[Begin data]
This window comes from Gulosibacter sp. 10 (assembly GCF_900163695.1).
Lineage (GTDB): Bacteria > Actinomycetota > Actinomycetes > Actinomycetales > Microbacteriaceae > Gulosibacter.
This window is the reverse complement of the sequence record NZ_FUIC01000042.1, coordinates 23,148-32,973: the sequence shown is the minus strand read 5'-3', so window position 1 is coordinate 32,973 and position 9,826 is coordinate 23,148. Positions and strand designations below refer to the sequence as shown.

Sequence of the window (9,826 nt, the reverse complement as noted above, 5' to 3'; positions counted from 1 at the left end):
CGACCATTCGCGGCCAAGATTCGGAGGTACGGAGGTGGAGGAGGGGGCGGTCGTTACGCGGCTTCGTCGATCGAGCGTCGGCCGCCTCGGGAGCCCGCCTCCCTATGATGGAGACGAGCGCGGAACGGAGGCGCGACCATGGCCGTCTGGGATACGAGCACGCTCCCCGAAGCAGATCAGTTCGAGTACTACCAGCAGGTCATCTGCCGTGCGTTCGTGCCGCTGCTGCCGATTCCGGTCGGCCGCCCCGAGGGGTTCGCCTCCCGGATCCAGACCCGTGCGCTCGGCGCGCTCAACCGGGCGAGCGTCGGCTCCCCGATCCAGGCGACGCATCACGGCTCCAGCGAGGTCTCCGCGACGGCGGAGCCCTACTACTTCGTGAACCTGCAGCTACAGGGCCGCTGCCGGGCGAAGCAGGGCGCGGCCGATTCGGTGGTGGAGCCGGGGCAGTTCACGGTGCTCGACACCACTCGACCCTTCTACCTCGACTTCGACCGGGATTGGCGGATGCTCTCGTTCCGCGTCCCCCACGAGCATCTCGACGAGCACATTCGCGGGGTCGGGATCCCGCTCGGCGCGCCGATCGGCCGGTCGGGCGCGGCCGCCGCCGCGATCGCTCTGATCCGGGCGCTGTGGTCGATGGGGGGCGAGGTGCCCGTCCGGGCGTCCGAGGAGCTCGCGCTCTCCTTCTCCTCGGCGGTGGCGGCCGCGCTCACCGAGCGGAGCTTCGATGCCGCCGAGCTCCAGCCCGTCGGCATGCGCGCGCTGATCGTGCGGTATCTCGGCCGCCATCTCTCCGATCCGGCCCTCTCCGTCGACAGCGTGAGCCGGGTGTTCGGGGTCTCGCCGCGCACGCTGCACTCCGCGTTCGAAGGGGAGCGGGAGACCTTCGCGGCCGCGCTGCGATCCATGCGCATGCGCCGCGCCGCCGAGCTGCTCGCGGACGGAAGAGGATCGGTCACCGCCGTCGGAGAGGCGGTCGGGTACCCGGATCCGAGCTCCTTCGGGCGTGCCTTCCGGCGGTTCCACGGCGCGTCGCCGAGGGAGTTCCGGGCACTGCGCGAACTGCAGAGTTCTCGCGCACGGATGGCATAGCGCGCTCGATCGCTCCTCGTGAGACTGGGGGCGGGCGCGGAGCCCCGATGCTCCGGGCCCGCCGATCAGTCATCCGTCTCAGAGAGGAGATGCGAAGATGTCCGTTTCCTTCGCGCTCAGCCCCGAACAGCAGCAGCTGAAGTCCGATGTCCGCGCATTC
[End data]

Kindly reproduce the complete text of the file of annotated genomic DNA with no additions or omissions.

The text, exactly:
This window comes from Gulosibacter sp. 10 (assembly GCF_900163695.1).
Lineage (GTDB): Bacteria > Actinomycetota > Actinomycetes > Actinomycetales > Microbacteriaceae > Gulosibacter.
This window is the reverse complement of the sequence record NZ_FUIC01000042.1, coordinates 23,148-32,973: the sequence shown is the minus strand read 5'-3', so window position 1 is coordinate 32,973 and position 9,826 is coordinate 23,148. Positions and strand designations below refer to the sequence as shown.

Sequence of the window (9,826 nt, the reverse complement as noted above, 5' to 3'; positions counted from 1 at the left end):
CGACCATTCGCGGCCAAGATTCGGAGGTACGGAGGTGGAGGAGGGGGCGGTCGTTACGCGGCTTCGTCGATCGAGCGTCGGCCGCCTCGGGAGCCCGCCTCCCTATGATGGAGACGAGCGCGGAACGGAGGCGCGACCATGGCCGTCTGGGATACGAGCACGCTCCCCGAAGCAGATCAGTTCGAGTACTACCAGCAGGTCATCTGCCGTGCGTTCGTGCCGCTGCTGCCGATTCCGGTCGGCCGCCCCGAGGGGTTCGCCTCCCGGATCCAGACCCGTGCGCTCGGCGCGCTCAACCGGGCGAGCGTCGGCTCCCCGATCCAGGCGACGCATCACGGCTCCAGCGAGGTCTCCGCGACGGCGGAGCCCTACTACTTCGTGAACCTGCAGCTACAGGGCCGCTGCCGGGCGAAGCAGGGCGCGGCCGATTCGGTGGTGGAGCCGGGGCAGTTCACGGTGCTCGACACCACTCGACCCTTCTACCTCGACTTCGACCGGGATTGGCGGATGCTCTCGTTCCGCGTCCCCCACGAGCATCTCGACGAGCACATTCGCGGGGTCGGGATCCCGCTCGGCGCGCCGATCGGCCGGTCGGGCGCGGCCGCCGCCGCGATCGCTCTGATCCGGGCGCTGTGGTCGATGGGGGGCGAGGTGCCCGTCCGGGCGTCCGAGGAGCTCGCGCTCTCCTTCTCCTCGGCGGTGGCGGCCGCGCTCACCGAGCGGAGCTTCGATGCCGCCGAGCTCCAGCCCGTCGGCATGCGCGCGCTGATCGTGCGGTATCTCGGCCGCCATCTCTCCGATCCGGCCCTCTCCGTCGACAGCGTGAGCCGGGTGTTCGGGGTCTCGCCGCGCACGCTGCACTCCGCGTTCGAAGGGGAGCGGGAGACCTTCGCGGCCGCGCTGCGATCCATGCGCATGCGCCGCGCCGCCGAGCTGCTCGCGGACGGAAGAGGATCGGTCACCGCCGTCGGAGAGGCGGTCGGGTACCCGGATCCGAGCTCCTTCGGGCGTGCCTTCCGGCGGTTCCACGGCGCGTCGCCGAGGGAGTTCCGGGCACTGCGCGAACTGCAGAGTTCTCGCGCACGGATGGCATAGCGCGCTCGATCGCTCCTCGTGAGACTGGGGGCGGGCGCGGAGCCCCGATGCTCCGGGCCCGCCGATCAGTCATCCGTCTCAGAGAGGAGATGCGAAGATGTCCGTTTCCTTCGCGCTCAGCCCCGAACAGCAGCAGCTGAAGTCCGATGTCCGCGCATTC